How Long Do RV Batteries Last?
How long do RV batteries last? Well, that depends on a few things. The type of RV battery, whether it’s been maintained properly, and charge levels and discharge levels all factor into how long an RV battery will last.
3 Types Of RV Batteries
There are three types of RV batteries. Each type of RV battery has its own life expectancy between 6 years and 10 years. Flooded lead-acid batteries have the shortest lifespan and lithium batteries have the longest lifespan of all three battery types. No matter what type of battery you have, they require care to ensure that they last as long as they are supposed to, although LifePO4 lithium batteries are maintenance-free.
Each of the 3 types of RV batteries has its own life expectancy. Let’s dive into the 3 RV battery types, how long you can expect them to last, and what each of them needs to maximize its lifespan.
Deep Cycle RV Flooded Lead Acid Batteries
How long do flooded lead-acid RV batteries last? 3-6 years
Flooded lead-acid batteries are the most popular RV batteries. These batteries are usually the lowest priced of the three battery types and they are almost always the ones that come with our RVs. Flooded cell batteries contain 6 cells filled with lead plates that must be kept covered in liquid sulfuric acid in order to store electrical energy. This is where the name “flooded cell” comes from.
Flooded cell RV batteries last longest if they are maintained according to the battery manufacturer’s directions. These batteries must be checked and refilled with distilled water every 2-6 weeks. The length of time between fills depends on how much you are using them, but allowing them to run dry even once will significantly impact their lifespan.
Flooded cell lead-acid batteries should never be discharged below 50% of their capacity, so you need to monitor their levels. DIscharging more than this will reduce their life expectancy significantly. It’s worth noting that these batteries self-discharge at a rate of 4% per week, so keeping them charged with a solar panel, or by other means, is necessary to maximize their life.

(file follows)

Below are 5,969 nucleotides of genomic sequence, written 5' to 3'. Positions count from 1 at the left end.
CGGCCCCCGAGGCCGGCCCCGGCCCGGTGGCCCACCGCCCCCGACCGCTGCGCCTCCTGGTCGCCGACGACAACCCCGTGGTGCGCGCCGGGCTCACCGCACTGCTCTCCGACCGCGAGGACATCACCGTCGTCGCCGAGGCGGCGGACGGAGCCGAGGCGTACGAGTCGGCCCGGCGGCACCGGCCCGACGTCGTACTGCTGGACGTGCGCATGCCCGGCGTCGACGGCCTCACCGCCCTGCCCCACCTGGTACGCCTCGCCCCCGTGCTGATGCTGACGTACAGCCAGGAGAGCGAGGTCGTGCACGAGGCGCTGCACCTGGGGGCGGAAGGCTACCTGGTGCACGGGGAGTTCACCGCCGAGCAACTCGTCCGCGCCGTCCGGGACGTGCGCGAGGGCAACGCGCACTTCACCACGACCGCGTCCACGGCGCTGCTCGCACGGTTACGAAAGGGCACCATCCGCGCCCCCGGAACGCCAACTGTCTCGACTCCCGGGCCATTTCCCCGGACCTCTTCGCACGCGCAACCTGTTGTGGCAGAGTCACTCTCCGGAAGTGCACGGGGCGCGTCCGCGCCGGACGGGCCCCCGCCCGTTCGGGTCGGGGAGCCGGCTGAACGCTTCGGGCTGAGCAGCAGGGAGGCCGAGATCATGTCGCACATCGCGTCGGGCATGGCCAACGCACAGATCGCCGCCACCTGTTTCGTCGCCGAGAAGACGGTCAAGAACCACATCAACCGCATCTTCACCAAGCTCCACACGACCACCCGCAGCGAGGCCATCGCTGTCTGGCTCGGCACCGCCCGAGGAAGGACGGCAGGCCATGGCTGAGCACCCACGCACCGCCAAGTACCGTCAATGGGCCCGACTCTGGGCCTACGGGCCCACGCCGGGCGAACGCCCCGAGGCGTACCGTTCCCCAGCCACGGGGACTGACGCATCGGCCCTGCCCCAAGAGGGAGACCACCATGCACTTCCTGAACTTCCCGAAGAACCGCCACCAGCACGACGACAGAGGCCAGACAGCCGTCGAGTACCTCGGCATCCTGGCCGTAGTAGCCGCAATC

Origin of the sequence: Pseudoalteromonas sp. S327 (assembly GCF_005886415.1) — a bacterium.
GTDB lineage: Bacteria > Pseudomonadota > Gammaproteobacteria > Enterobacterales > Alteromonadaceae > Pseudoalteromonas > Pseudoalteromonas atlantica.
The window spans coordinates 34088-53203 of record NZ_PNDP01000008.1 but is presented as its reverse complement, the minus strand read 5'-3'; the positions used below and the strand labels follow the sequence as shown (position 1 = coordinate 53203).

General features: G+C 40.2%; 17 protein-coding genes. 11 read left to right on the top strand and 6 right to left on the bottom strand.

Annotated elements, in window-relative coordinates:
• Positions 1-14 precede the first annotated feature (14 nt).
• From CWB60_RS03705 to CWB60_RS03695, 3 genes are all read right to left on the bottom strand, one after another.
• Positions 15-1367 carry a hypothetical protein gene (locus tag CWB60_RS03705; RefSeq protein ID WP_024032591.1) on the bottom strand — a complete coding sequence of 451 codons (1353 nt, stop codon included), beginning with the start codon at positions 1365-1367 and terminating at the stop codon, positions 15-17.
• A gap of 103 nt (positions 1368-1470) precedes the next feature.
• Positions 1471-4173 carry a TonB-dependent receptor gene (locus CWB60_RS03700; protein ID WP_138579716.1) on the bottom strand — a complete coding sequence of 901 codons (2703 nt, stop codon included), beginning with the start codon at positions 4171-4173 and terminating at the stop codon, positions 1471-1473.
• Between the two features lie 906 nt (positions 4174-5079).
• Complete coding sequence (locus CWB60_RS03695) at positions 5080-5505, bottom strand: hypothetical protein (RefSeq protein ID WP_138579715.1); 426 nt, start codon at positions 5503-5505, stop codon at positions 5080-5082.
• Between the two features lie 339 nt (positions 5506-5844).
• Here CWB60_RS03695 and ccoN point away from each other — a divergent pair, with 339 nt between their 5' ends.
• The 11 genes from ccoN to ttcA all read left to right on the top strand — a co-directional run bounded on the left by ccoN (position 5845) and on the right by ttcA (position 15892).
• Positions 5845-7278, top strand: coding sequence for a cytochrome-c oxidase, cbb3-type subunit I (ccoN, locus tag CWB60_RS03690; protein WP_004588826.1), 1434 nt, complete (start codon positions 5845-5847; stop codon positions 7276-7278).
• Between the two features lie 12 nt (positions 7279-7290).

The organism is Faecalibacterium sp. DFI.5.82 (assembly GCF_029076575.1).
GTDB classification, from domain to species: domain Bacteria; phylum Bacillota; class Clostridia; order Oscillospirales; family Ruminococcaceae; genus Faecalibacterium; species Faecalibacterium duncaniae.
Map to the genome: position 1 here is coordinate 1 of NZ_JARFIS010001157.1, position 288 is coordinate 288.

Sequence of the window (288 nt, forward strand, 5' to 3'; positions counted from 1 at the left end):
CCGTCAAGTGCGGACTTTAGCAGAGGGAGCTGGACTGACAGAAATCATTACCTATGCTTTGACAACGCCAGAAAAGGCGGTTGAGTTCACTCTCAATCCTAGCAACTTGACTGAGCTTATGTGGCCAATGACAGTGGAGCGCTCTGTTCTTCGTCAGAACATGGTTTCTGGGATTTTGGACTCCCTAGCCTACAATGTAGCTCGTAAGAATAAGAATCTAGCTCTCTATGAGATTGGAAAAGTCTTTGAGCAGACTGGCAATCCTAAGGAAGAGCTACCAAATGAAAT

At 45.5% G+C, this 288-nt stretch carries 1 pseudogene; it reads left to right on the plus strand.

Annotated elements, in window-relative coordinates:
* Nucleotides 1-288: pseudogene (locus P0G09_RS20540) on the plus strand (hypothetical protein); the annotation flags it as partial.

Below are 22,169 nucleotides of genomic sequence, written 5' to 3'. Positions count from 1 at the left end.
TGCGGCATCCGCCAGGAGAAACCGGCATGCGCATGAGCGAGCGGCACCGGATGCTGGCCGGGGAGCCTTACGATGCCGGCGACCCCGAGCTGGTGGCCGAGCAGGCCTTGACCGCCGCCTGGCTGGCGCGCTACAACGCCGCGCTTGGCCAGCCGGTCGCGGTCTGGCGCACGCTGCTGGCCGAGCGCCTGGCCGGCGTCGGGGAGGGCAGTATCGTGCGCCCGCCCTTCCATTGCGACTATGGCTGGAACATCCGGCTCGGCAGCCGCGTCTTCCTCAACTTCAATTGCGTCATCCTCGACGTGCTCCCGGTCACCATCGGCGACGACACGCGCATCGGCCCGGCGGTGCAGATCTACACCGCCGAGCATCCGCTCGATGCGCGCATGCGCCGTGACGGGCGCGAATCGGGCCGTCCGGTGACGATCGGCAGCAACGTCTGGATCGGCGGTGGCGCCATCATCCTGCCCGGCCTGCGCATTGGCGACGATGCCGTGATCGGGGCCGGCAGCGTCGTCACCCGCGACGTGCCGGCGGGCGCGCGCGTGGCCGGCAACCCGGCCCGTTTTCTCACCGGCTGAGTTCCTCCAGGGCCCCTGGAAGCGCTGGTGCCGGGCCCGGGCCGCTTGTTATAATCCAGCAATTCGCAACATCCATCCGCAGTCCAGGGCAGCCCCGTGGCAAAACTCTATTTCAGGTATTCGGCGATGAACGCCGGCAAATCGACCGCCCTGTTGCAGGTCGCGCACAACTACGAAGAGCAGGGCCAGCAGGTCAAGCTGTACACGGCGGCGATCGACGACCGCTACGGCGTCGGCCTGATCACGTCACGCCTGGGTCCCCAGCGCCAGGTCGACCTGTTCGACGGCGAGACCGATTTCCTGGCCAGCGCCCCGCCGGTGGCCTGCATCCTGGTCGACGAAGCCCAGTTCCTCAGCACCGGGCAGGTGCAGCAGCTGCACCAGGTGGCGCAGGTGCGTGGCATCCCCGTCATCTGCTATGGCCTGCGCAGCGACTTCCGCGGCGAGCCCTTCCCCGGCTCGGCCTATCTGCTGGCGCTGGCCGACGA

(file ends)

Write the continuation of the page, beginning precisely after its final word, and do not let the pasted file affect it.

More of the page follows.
Deep Cycle RV Absorbed Glass Mat (AGM) Lead Acid Batteries
How long do AGM RV batteries last? 6-10 years or more
Absorbed glass mat (AGM) type batteries cost more than flooded lead-acid batteries, but still cost less than lithium batteries. These batteries also contain sulfuric acid and lead plates, but they also contain a glass mat separator that wicks an electrolyte solution between battery plates.
As the battery operates, the electrolyte is transferred from the glass mat to the battery plates. The mat contains enough electrolyte for the battery to deliver its full capacity and if the battery is tipped over, the electrolyte will not spill.
AGM batteries are virtually maintenance-free, in that they are sealed and never require refilling. They will last longer if they are charged only with the manufacturer’s suggested charger and never over- or under-charged. Discharging AGM batteries more than 50% will reduce their life expectancy significantly. Self discarge ranges between 1%-4% per month.
Lithium Iron Phosphate Batteries
How long do lithium RV batteries last? 10 years or more
Lithium RV batteries have the longest lifespan of any RV battery and are completely maintenance-free. They cost around $700-$1600, so their cost keeps many RVers from using them. However, they have so many advantages over other battery types, they should definitely be on everyone’s RV wish list.
Lithium-ion batteries are sealed batteries that function in much the same way as lead-acid batteries. The difference is that lithium-ion RV batteries contain lithium iron phosphate instead of lead and acid. Known as LifePO4, lithium-ion batteries are far less susceptible to overheating and explosive chemical reactions than the lithium-ion batteries used in cell phones and laptops.
Lithium LifePO4 Batteries Have a Few Advantages
These sealed batteries weigh half of what other battery types weigh and can be stored in any position since they are sealed (and don’t contain any sulfuric acid). They can even be discharged to 100% and recharge much faster than any other type of RV battery, so you won’t need as many lithium batteries as lead-acid batteries.
“A high-end deep-cycle lead-acid battery costs about $180. Multiply that by 10 and you get $1800. In the time it takes to use up one $1300 lithium battery, you could have spent $1800 replacing lead-acid batteries. This is over the years of course. When determining if RV lithium batteries are right for you, it’s important to factor in cost over time and not just the initial cost of the hardware.”Levi Henley, Camper Report
Make sure you keep track of all your RV maintenance and repairs with an online tool such as RV LIFE Maintenance. Not only can you keep all of your documents in one place, but you’ll also receive timely reminders when maintenance is due to help you avoid costly repairs and potentially serious accidents.